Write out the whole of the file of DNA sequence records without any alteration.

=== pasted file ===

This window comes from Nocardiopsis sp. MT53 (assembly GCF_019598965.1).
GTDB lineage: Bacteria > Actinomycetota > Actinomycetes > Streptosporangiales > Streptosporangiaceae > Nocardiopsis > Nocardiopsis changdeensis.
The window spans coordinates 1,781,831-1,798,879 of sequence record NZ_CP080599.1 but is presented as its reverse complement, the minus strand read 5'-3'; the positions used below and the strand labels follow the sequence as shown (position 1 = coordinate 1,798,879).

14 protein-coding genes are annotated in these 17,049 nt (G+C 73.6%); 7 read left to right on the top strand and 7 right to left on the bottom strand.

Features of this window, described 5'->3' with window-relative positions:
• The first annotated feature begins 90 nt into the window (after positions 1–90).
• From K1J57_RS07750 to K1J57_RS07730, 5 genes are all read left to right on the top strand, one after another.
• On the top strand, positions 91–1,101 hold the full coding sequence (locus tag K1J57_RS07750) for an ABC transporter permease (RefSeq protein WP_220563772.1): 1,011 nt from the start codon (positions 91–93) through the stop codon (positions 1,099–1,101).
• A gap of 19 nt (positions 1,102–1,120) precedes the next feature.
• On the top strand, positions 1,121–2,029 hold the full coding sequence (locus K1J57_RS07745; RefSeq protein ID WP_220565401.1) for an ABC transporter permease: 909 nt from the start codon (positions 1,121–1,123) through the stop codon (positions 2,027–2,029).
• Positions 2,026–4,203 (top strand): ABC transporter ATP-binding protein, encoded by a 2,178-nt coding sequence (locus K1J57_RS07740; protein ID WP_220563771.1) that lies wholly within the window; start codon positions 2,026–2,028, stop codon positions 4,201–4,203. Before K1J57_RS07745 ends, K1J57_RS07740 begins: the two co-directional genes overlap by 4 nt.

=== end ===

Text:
This window comes from Nocardiopsis sp. MT53 (assembly GCF_019598965.1).
GTDB lineage: Bacteria > Actinomycetota > Actinomycetes > Streptosporangiales > Streptosporangiaceae > Nocardiopsis > Nocardiopsis changdeensis.
The window spans coordinates 1,781,831-1,798,879 of sequence record NZ_CP080599.1 but is presented as its reverse complement, the minus strand read 5'-3'; the positions used below and the strand labels follow the sequence as shown (position 1 = coordinate 1,798,879).

14 protein-coding genes are annotated in these 17,049 nt (G+C 73.6%); 7 read left to right on the top strand and 7 right to left on the bottom strand.

Features of this window, described 5'->3' with window-relative positions:
• The first annotated feature begins 90 nt into the window (after positions 1–90).
• From K1J57_RS07750 to K1J57_RS07730, 5 genes are all read left to right on the top strand, one after another.
• On the top strand, positions 91–1,101 hold the full coding sequence (locus tag K1J57_RS07750) for an ABC transporter permease (RefSeq protein WP_220563772.1): 1,011 nt from the start codon (positions 91–93) through the stop codon (positions 1,099–1,101).
• A gap of 19 nt (positions 1,102–1,120) precedes the next feature.
• On the top strand, positions 1,121–2,029 hold the full coding sequence (locus K1J57_RS07745; RefSeq protein ID WP_220565401.1) for an ABC transporter permease: 909 nt from the start codon (positions 1,121–1,123) through the stop codon (positions 2,027–2,029).
• Positions 2,026–4,203 (top strand): ABC transporter ATP-binding protein, encoded by a 2,178-nt coding sequence (locus K1J57_RS07740; protein ID WP_220563771.1) that lies wholly within the window; start codon positions 2,026–2,028, stop codon positions 4,201–4,203. Before K1J57_RS07745 ends, K1J57_RS07740 begins: the two co-directional genes overlap by 4 nt.